'Downton Abbey' in Rear View
We pay tribute and bid reluctant farewell to one extraordinary TV drama, take you to the Yorkshire estate where the series was shot and introduce you to the real-life lord and lady of the manor.
What will we do with our Sunday nights now that we will no longer hear that warm and welcoming opening theme to Downton Abbey that simultaneously soothes and excites us? How ever shall we carry on without weekly helpings of the trials and upheavals of Mr. Bates and Anna, the calming demeanor and sage advice of Lord and Lady Grantham, the mannered precision and flawlessly starched collars of Mr. Carson, the devious (but occasionally empathy-inducing) machinations of Barrow, the complex soap opera that is Lady Mary and — of course — the rapier wit and legendary snark of the Dowager Countess?
Highclere Castle, the English manor that serves as backdrop for the PBS series Downton Abbey, is in reality one of the most magnificent of England's stately homes. It's an actual working estate in the Hampshire countryside and home to modern-day members of the real British aristocracy. The Victorian-era manor is 175 years old, contains around 30,000 square feet of living space and is currently maintained by a staff of 70.
PBS has been treating audiences to excellent scripted dramas for years on series like Masterpiece Theater, Masterpiece Classics and Mystery, but what is it about this one that is so profoundly captivating to so many people? Sharply defined characters, bullseye casting, intelligent dialog and meticulous period authenticity are among the show's keynote attributes that are cited as essentials to its continued success and acclaim. But more than that, this series somehow found its way to that hard-to-define thing that's greater than the sum of its parts, an overarching gestalt, a perfect pitch that enabled it to reach deep into audiences far beyond the network's usual devotees – making it one of the most watched television series in the world and Britain's most popular TV drama ever.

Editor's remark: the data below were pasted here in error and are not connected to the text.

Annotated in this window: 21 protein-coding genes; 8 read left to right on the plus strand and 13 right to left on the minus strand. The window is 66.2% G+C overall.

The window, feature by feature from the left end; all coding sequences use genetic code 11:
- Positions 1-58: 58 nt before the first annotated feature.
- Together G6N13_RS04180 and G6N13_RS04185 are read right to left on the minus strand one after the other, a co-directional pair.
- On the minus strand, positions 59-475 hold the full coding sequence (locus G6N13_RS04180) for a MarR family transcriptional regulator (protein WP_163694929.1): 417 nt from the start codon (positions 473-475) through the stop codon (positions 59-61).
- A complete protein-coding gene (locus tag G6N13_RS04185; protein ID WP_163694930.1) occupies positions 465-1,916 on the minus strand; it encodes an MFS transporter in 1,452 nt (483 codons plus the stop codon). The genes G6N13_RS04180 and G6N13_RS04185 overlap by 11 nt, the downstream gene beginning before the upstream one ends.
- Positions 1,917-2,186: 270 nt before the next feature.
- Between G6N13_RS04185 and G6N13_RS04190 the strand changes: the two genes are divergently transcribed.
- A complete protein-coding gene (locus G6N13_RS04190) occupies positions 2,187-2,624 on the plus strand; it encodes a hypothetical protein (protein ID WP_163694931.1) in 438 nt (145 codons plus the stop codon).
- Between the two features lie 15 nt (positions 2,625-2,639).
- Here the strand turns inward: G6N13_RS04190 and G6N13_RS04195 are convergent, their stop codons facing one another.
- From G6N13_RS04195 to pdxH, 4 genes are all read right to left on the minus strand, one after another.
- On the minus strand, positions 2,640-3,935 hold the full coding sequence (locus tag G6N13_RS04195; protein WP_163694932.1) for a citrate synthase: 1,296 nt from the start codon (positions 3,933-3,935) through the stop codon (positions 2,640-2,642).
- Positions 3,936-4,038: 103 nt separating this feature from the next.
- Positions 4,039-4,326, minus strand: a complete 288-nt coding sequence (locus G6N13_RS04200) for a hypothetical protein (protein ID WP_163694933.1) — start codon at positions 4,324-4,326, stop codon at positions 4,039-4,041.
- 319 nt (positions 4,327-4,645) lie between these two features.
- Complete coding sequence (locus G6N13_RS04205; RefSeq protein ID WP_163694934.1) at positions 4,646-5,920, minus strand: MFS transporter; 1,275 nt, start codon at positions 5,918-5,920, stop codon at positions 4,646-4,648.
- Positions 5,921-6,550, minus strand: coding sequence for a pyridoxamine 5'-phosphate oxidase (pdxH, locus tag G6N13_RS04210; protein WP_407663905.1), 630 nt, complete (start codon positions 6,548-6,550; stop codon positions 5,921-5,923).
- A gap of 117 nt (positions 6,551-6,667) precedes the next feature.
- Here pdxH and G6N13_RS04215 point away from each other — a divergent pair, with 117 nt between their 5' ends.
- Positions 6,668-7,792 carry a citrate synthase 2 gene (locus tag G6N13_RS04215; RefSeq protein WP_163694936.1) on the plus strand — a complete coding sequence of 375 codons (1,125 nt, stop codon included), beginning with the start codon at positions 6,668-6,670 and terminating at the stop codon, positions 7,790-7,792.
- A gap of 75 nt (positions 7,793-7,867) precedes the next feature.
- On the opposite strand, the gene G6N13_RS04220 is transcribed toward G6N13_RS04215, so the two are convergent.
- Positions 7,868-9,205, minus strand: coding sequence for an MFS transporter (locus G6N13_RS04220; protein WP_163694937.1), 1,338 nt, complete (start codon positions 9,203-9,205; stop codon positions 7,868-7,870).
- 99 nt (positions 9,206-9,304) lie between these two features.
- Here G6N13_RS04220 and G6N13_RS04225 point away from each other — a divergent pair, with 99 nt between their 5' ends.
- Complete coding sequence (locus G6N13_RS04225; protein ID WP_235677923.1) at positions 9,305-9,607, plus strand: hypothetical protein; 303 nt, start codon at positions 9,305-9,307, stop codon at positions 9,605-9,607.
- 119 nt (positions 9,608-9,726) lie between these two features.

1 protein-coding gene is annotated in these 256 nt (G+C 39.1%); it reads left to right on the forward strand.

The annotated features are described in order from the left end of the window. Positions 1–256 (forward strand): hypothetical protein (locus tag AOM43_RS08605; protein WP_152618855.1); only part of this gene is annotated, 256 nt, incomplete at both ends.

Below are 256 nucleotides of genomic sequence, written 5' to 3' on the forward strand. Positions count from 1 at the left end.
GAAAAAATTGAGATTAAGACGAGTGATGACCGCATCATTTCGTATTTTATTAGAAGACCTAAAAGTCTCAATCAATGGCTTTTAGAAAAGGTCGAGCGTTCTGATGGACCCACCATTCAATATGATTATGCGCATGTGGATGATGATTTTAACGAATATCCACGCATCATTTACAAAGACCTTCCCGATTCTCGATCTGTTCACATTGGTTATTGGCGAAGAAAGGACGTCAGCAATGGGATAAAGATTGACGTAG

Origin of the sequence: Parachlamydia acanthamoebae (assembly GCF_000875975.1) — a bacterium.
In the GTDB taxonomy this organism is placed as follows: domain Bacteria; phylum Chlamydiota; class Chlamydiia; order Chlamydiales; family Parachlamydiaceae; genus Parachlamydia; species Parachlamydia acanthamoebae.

State Room With Stone Arches
The grandeur of Highclere is perhaps most notably exemplified in the magnificent state room seen here. The front entrance opens onto this central room called the Saloon. This room was designed in the gothic style for the 4th Earl of Carnarvon and features a 50-foot vaulted ceiling and magnificent stone arches.
For those who have fallen under its spell, there's an undeniable draw to the heartwarming narrative and interplay of the formidably large company of characters distinctly divided between aristocrats and servants — and to the setting itself and the beautiful aesthetic with which the show is shot and constructed. It's like that great novel that you can't stop reading and hope will just never end. And it keeps welcoming you back while deftly and gently reminding those who would yearn for simpler times that those times may not, in reality, have been so simple.
We at HGTV have no idea what we will do after the finale, but a lot of us are about to be genuinely sad. In fact, some of us are positively in denial. What we can do (and, in fact, is something we specialize in), is show you beautiful pictures and informative video. To that end, and as we bid a melancholy farewell to one outstanding television show, we revisit Highclere Castle, the "real" Downton Abbey – via Castles on Camera, a special HGTV first aired a couple of years ago.
Downton Abbey, we will miss you. In the words of Violet Crawley, Dowager Countess of Grantham (actually, in this case, quoting French poet François Villon), Mais ou sont les neiges d’antan? Translation: "Where are the snows of yesteryear?"